Let's say the two-qubit system is separated, where the first qubit is given to Alice and the second is given to Bob. Without communication, Alice and Bob cannot distinguish the two states, since for all local measurements all measurement statistics are exactly the same (both states have the same reduced density matrix). E.g., assume that Alice measures the first qubit, and obtains the result 0. Since this result is equally likely to occur (with probability 50%) in each of the two cases, she does not gain any information on which Bell pair she was given and the same holds for Bob if he performs any measurement. But now let Alice send her result to Bob over a classical channel. Now Bob can compare his result to hers and if they are the same he can conclude that the pair given was [math]\displaystyle{ |\psi_1\rangle }[/math], since only this allows for a joint measurement outcome [math]\displaystyle{ |0\rangle_A\otimes|0\rangle_B }[/math]. Thus with LOCC and two measurements these two states can be distinguished perfectly. Note that with global (nonlocal or entangled) measurements, a single measurement (on the joint Hilbert space) is sufficient to distinguish these two (mutually orthogonal) states.

There are quantum states that cannot be distinguished with LOCC operations.[2]

Entanglement transformations

While LOCC cannot generate entangled states out of product states, they can be used to transform entangled states into other entangled states. The restriction to LOCC severely limits which transformations are possible.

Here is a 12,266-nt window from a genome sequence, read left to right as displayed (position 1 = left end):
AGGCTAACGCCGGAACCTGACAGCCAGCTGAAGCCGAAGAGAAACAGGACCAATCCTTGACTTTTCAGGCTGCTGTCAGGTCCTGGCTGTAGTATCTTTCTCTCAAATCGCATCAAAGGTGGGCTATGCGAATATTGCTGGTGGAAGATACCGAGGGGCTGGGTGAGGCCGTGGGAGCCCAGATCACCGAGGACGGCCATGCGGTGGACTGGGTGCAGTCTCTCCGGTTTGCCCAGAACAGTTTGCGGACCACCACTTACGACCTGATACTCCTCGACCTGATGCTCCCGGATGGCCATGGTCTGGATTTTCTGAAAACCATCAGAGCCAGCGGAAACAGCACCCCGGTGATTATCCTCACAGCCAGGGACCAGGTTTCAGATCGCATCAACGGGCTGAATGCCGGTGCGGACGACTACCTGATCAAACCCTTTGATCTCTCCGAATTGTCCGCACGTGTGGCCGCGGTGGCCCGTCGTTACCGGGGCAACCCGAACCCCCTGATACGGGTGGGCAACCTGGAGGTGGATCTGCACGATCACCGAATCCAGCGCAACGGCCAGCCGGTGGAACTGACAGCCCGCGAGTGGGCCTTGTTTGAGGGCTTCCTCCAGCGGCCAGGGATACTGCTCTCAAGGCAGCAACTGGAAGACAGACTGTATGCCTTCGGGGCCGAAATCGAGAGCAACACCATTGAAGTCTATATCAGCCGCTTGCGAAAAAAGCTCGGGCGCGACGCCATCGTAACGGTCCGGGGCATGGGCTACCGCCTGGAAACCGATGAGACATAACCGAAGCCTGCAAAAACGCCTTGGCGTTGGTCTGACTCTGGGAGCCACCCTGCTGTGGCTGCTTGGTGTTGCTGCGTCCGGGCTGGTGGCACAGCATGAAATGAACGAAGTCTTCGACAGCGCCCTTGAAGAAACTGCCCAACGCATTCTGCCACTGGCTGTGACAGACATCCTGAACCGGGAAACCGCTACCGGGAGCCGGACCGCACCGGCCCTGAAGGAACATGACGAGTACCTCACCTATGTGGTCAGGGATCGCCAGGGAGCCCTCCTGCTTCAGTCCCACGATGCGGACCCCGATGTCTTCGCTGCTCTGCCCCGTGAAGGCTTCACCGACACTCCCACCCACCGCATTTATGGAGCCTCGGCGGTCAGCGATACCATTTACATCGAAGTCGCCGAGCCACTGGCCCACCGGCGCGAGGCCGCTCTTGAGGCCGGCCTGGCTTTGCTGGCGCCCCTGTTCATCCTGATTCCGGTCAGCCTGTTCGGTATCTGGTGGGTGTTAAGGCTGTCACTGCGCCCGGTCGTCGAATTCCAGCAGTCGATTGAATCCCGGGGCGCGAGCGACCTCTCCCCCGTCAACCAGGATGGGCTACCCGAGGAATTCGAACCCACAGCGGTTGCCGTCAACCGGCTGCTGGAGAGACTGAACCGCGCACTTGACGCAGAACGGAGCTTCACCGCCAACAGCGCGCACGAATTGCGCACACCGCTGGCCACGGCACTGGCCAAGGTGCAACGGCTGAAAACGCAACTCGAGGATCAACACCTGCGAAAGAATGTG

Entanglement conversion

Nielsen [3] has derived a general condition to determine whether one pure state of a bipartite quantum system may be transformed into another using only LOCC. Full details may be found in the paper referenced earlier, the results are sketched out here.

Consider two particles in a Hilbert space of dimension [math]\displaystyle{ d }[/math] with particle states [math]\displaystyle{ |\psi\rangle }[/math] and [math]\displaystyle{ |\phi\rangle }[/math] with Schmidt decompositions

[math]\displaystyle{ |\psi\rangle=\sum_i\sqrt{\omega_i}|i_A\rangle\otimes|i_B\rangle }[/math]
[math]\displaystyle{ |\phi\rangle=\sum_i\sqrt{\omega_i'}|i_A'\rangle\otimes|i_B'\rangle }[/math]

The [math]\displaystyle{ \sqrt{\omega_i} }[/math]'s are known as Schmidt coefficients. If they are ordered largest to smallest (i.e., with [math]\displaystyle{ \omega_1\gt \omega_d }[/math]) then [math]\displaystyle{ |\psi\rangle }[/math] can only be transformed into [math]\displaystyle{ |\phi\rangle }[/math] using only local operations if and only if for all [math]\displaystyle{ k }[/math] in the range [math]\displaystyle{ 1\leq k \leq d }[/math]

[math]\displaystyle{ \sum_{i=1}^k\omega_i\leq\sum_{i=1}^k\omega_i' }[/math]

In more concise notation:

[math]\displaystyle{ |\psi\rangle\rightarrow|\phi\rangle\quad\text{iff}\quad\omega \prec \omega' }[/math]

This is a more restrictive condition than that local operations cannot increase entanglement measures. It is quite possible that [math]\displaystyle{ |\psi\rangle }[/math] and [math]\displaystyle{ |\phi\rangle }[/math] have the same amount of entanglement but converting one into the other is not possible and even that conversion in either direction is impossible because neither set of Schmidt coefficients majorises the other. For large [math]\displaystyle{ d }[/math] if all Schmidt coefficients are non-zero then the probability of one set of coefficients majorising the other becomes negligible. Therefore, for large [math]\displaystyle{ d }[/math] the probability of any arbitrary state being convertible into another via LOCC becomes negligible.